You also dealt with pain

Posted July 21, 2011 from Venezuela

She had a few friends and got good grades in primary school. She was born with teeth and sight that required, at some point, braces and glasses, at the same time. This meant the perfect excuse for some girls and boys to use –instead of her right, beautiful name– namesakes such as “four-eyes” and “polla” (Venezuelan Spanish slang which means brainy, rare person) which did pain that 10-year old girl. It was the pain of being mocked for no other reason than her (temporary) features. “Why do you do it?” she asked in her mind (she never confronted them directly). “Why do you not accept me, with the voice, looks and ideas that I have?”

I can tell, I was her. I asked my parents to change schools, which they did. But the experience left some scars for years afterwards. It took time to accept I did not deserve them, at all.

Four realizations came with time: one, those kids who taunted me probably also held scars of their own (family situations, low self-esteem, name the cause). Two, there were other women and men who, in their own way, had been through similar experiences. I was not the only one who had suffered. Three, I had gone through what experts today call “bullying”, though I did not know it at the time – and neither did my parents. And four, no one should go through the pain of rejection.

In fact, the fourth element has proven itself to change my life in several ways. If bullying can teach a lesson, is that words can be as powerful as fists. Today, I advocate for human rights because of the wish to eliminate discrimination in all forms.

I do not claim to have entirely gone past my scars. I could face a similar situation again or a member of my family and/or friends. But, with the knowledge that bullies –wherever they are– also deal with pain, we can be ready to stop them and set course for rightful change.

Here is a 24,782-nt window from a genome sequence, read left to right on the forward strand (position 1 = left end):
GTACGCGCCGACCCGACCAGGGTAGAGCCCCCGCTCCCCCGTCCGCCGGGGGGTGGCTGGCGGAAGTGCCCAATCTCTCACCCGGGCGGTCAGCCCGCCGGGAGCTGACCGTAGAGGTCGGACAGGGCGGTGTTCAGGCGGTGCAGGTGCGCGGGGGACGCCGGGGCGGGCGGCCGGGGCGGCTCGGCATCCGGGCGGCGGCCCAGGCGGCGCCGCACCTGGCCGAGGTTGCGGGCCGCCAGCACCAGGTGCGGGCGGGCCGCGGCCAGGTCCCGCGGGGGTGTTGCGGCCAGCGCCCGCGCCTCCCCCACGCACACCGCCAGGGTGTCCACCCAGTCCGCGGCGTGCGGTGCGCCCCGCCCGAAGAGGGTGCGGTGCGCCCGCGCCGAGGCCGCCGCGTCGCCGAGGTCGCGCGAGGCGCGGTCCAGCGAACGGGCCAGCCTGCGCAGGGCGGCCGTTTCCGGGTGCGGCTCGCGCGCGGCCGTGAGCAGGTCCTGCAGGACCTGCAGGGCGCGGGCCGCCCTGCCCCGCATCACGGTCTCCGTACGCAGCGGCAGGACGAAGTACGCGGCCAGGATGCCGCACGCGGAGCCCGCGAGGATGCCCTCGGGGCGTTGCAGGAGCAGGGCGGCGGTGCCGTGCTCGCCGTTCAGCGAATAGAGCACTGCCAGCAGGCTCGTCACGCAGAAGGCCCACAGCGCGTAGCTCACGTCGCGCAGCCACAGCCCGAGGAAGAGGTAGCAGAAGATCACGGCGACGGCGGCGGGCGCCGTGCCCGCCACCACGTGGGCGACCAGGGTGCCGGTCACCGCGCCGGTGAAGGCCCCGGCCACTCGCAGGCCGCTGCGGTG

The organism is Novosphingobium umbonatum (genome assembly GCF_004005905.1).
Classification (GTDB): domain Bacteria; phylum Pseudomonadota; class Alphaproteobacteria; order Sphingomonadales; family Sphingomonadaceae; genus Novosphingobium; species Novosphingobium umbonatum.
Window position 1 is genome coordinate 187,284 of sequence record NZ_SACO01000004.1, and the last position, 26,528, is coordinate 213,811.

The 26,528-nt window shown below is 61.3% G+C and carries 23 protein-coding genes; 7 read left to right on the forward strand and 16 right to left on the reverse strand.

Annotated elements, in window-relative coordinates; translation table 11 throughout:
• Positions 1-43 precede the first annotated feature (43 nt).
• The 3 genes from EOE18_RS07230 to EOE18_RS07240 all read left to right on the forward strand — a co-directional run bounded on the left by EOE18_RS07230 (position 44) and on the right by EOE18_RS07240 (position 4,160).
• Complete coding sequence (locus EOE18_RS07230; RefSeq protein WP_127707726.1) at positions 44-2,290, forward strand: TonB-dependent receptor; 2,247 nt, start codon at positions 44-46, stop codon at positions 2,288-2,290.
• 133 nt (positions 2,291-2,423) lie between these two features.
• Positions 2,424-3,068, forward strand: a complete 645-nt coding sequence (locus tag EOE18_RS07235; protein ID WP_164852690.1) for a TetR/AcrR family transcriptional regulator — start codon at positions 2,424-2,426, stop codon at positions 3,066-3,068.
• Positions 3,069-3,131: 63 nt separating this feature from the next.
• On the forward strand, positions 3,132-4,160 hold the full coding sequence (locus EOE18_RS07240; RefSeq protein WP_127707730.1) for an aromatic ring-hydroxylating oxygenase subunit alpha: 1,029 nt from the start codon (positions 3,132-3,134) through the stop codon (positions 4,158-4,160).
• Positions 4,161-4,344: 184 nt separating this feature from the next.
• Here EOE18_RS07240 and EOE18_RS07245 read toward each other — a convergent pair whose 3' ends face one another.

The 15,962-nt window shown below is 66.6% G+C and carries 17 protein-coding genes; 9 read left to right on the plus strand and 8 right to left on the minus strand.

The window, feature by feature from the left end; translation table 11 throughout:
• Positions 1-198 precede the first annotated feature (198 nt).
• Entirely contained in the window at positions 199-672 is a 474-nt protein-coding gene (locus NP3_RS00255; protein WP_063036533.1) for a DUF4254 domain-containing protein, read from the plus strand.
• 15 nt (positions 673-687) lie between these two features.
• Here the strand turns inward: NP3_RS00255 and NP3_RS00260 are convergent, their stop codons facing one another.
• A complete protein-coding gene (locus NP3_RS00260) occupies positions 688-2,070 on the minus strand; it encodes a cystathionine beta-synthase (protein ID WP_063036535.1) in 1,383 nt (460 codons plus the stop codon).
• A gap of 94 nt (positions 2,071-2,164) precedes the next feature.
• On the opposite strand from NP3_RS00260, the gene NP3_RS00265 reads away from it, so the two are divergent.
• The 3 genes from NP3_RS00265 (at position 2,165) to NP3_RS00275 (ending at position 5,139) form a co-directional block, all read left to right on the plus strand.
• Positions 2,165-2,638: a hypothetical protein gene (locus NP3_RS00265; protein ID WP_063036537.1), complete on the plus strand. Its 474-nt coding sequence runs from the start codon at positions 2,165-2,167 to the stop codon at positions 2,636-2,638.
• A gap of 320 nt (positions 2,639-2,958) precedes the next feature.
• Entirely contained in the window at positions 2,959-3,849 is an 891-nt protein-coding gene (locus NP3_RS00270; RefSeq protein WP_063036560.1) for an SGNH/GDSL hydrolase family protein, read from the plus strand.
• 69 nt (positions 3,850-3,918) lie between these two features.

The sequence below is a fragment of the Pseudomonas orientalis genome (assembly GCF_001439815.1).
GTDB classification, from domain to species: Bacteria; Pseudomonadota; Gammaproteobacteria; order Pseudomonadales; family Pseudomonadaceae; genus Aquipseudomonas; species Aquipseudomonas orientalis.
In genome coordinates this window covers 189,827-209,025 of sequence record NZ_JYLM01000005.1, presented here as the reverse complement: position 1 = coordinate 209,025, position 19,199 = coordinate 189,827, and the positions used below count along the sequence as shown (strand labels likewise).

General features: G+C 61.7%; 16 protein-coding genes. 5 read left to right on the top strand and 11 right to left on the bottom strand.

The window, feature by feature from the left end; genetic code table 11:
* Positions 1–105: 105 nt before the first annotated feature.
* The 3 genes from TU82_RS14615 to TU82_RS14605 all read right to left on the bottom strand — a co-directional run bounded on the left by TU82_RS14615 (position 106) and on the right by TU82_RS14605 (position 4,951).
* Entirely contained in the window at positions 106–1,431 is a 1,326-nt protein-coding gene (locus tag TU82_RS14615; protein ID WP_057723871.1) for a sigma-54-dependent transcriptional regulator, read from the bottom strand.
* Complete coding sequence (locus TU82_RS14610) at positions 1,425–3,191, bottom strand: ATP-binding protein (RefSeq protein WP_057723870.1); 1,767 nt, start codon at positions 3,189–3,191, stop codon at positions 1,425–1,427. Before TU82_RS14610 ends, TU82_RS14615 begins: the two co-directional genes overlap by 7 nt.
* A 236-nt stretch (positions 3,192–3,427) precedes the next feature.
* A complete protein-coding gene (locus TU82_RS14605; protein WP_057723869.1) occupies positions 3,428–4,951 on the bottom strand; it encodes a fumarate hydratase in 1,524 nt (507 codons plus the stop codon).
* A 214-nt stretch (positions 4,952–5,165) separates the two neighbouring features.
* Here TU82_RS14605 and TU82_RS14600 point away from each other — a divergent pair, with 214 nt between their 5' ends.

My Story: Standing Up

Comments 5

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Jul 22, 2011
Jul 22, 2011

yah bulling is a big problem i liked when you stated that they are dealing with pain too it is a nother angle to look at thanks for sharing the story and keep up the good work. regards Ola

ana hamuka
Jul 24, 2011
Jul 24, 2011

I really liked the switch from third to first person… It worked well, and swept me deeper into your story.

It's inspiring to see people growing stronger from their suffering—that's often a very difficult thing to do. Thanks for sharing your story with us!

xx Ana

Nusrat Ara
Jul 26, 2011
Jul 26, 2011

Keep trying.


Jul 27, 2011
Jul 27, 2011


I just love it when the stories reflect our own personal experiences. its so moving and yet so encouraging. your experiences remind me of my son's responses too when people stare at him because he walks with a gait and has asymetrical facial features. Discrimination from whatever angle is not acceptable! keep up the fight! liba

Jul 29, 2011
Jul 29, 2011

Now bullying is an issue talked about and brought out in the open. By sharing, you are lifting the shame and secrecy.